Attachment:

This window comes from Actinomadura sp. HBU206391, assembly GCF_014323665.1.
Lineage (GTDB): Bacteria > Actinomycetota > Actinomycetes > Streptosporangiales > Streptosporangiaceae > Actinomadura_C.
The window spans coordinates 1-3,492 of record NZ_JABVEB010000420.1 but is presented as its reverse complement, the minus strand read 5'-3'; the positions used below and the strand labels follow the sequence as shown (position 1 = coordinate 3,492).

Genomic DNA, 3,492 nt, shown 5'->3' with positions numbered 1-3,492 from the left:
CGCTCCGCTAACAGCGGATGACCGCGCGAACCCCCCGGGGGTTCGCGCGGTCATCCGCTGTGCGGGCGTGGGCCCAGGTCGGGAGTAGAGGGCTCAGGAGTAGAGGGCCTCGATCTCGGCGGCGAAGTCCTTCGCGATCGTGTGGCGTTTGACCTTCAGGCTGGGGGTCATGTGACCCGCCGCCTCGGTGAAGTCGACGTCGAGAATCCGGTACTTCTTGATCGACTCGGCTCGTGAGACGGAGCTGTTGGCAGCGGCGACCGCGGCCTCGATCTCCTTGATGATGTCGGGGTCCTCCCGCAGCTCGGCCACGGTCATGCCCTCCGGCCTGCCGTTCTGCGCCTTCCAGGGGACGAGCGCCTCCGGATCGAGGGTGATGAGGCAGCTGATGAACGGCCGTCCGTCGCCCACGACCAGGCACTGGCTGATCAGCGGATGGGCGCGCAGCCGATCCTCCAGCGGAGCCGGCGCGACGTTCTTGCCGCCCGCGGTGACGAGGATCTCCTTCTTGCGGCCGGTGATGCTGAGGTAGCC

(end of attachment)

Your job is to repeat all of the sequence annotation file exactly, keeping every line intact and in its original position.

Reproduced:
This window comes from Actinomadura sp. HBU206391, assembly GCF_014323665.1.
Lineage (GTDB): Bacteria > Actinomycetota > Actinomycetes > Streptosporangiales > Streptosporangiaceae > Actinomadura_C.
The window spans coordinates 1-3,492 of record NZ_JABVEB010000420.1 but is presented as its reverse complement, the minus strand read 5'-3'; the positions used below and the strand labels follow the sequence as shown (position 1 = coordinate 3,492).

Genomic DNA, 3,492 nt, shown 5'->3' with positions numbered 1-3,492 from the left:
CGCTCCGCTAACAGCGGATGACCGCGCGAACCCCCCGGGGGTTCGCGCGGTCATCCGCTGTGCGGGCGTGGGCCCAGGTCGGGAGTAGAGGGCTCAGGAGTAGAGGGCCTCGATCTCGGCGGCGAAGTCCTTCGCGATCGTGTGGCGTTTGACCTTCAGGCTGGGGGTCATGTGACCCGCCGCCTCGGTGAAGTCGACGTCGAGAATCCGGTACTTCTTGATCGACTCGGCTCGTGAGACGGAGCTGTTGGCAGCGGCGACCGCGGCCTCGATCTCCTTGATGATGTCGGGGTCCTCCCGCAGCTCGGCCACGGTCATGCCCTCCGGCCTGCCGTTCTGCGCCTTCCAGGGGACGAGCGCCTCCGGATCGAGGGTGATGAGGCAGCTGATGAACGGCCGTCCGTCGCCCACGACCAGGCACTGGCTGATCAGCGGATGGGCGCGCAGCCGATCCTCCAGCGGAGCCGGCGCGACGTTCTTGCCGCCCGCGGTGACGAGGATCTCCTTCTTGCGGCCGGTGATGCTGAGGTAGCC